Though she saw reduced playing time and her team struggle a bit with finding chemistry with their expanded roster, it was a solid first season for Walls to grow on. The Red Stars earned their first NWSL post-season berth and Walls tallied her first professional goal. Maybe most importantly, she was surrounded by talented players who pushed her to want to more important role in the future. She’ll spend time this off-season on the field and in the weight room working on a plan she formed with Red Stars’ head coach Rory Dames that will help lead her into a bigger on-field role.

“Taryn Hemmings was a good role model for me,” Walls says. “She’s just someone who does everything right every day. Every day has a good attitude. Not necessarily a superstar, but always there doing the work and having the right attitude. (She) made coming to practice every day easier. Then there’s players like Christen Press and Lori Chalupny who are just great players and great leaders to be around. And those people inspire you to step up your game and be better.”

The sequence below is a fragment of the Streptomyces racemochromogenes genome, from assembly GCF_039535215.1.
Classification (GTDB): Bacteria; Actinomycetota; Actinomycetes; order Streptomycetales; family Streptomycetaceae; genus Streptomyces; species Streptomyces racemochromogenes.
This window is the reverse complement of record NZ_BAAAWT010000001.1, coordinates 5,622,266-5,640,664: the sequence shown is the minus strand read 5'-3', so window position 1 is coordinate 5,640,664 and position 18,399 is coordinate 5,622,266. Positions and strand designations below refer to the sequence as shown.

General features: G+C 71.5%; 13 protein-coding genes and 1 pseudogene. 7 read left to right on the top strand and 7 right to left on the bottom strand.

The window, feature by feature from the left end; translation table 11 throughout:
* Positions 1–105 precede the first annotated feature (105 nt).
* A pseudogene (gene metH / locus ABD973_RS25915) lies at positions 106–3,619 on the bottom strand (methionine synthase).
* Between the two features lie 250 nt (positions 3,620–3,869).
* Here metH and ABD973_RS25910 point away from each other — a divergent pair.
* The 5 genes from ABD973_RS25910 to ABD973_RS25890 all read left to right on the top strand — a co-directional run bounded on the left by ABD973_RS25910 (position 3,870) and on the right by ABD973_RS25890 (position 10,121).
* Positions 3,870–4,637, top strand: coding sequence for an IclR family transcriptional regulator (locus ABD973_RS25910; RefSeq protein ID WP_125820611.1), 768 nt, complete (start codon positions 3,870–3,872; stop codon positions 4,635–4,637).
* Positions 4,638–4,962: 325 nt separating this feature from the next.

Walls and others her age exist in an interesting period for women’s soccer. Unlike their older teammates, they’ve always had access to girl’s teams and support at the youth level. Post-1999, youth programs up to the college level saw an immediate impact.

But despite periodic bumps in excitement for soccer around World Cups or the Olympics, the United States has only recently started to see a sustained, widespread interest, and respect, for soccer.

Where it used to require a special cable subscription, Barclay’s Premier League and Champions League games are shown on Fox and their affiliate stations every weekend. Soccer bars are crowded and supporters’ groups have grown. There is general sports interest, and knowledge for “The Beautiful Game.”

This soccer-loving climate is relatively new, but has existed since before the men's’ World Cup in 2014 and that, more than anything else, said Walls, is what may mean success for the NWSL. And there’s so much more room to grow.